IHRA is pleased to share our call for action by the new government. It includes calls for action to promote legislative reform, resource peer support and advocacy, reform medical codes, and provide redress.
Call for action on intersex health and human rights
1. National legislation to protect the human rights of people with innate variations of sex characteristics in medical settings
1a. In the alternative, nationally consistent legislation to protect the human rights of people with innate variations of sex characteristics in medical settings
2. National human rights-affirming standards of care for medical treatment involving people with innate variations of sex characteristics
3. National resourcing for peer and family support and advocacy services for people with innate variations of sex characteristics and our families, including a dedicated helpline
4. Reform to paediatric MBS item codes to end reimbursement incentives for unnecessarily early surgeries on children with innate variations of sex characteristics
5. Update sex/gender recognition guidelines to match the 2021 ABS Standard on Sex, Gender, Variations of Sex Characteristics and Sexual Orientation, to ensure accurate, respectful data collection in government and health systems
6. Update the Sex Discrimination Act 1984 (Cth) to implement protections for people with innate variations of sex characteristics on the ground of ‘sex characteristics’ rather than ‘intersex status’
7. Add missing protections in the Fair Work Act 2009 (Cth)
8. Education curriculum reform to provide clear, accurate, human rights-affirming information about innate variations of sex characteristics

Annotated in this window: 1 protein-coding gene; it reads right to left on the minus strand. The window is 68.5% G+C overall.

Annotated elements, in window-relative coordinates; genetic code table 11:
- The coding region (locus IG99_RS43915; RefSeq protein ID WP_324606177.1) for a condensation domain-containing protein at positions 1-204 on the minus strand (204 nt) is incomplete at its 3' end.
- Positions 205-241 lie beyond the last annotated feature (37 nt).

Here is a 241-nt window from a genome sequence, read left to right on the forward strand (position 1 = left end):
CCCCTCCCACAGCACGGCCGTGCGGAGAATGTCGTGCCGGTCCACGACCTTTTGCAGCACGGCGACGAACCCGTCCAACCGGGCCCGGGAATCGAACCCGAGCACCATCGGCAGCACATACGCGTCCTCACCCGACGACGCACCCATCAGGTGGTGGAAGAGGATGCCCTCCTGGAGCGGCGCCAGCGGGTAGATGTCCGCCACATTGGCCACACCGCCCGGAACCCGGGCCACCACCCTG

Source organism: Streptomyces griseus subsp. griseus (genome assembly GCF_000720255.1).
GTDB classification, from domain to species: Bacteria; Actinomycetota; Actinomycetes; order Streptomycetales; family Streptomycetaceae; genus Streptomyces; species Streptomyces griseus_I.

9. Redress for individuals subjected to harmful practices
Explanatory information, including community, Australian Human Rights Commission, clinical and other policy frameworks that underpin these calls for action are detailed in the attached PDF and Word files.
Morgan Carpenter, executive director, says:
These actions respect, protect and fulfil the human rights of people with innate variations of sex characteristics, implementing recommendations by community, the Australian Human Rights Commission, UN Treaty Body recommendations to Australia, and key clinical and statistics institutions. Previous governments could have chosen to act on these recommendations and, while leading States and Territories are now starting to implement their own reform, we need clear, concrete and coherent action by the Commonwealth government.
Cody Smith, senior project officer, says:
With a new government comes new opportunities. Without the support of federally consistent legislation we have been scrambling to find support at the state level. It needs to be said that gaps in approach and understanding produce jurisdictions that cannot protect the human rights of intersex people.
What we need this government to remember is that the most straightforward choices that leave the strongest legacy, are those that protect human rights. This is a government that had a comprehensive LGBTIQ+ policy platform. Now they need to look to intersex orgs, their state based colleagues, as well as leadership from other parties to remember what their commitments to intersex human rights were.
This is where our allies can help make our needs known and use their voices to make us loud. We need this reform so our communities can recover from the trauma of stigma, shame, and medical violence that has been our truth for decades.
Michelle McGrath, a committee member of Intersex Peer Support Australia (IPSA), comments:
Absolutely necessary legal reform to end these harmful, non-consensual medical practices on children and allow us as adults, to move on with our lives. National legislation is the only way there can be consistency in the law to protect the lives of our Intersex community.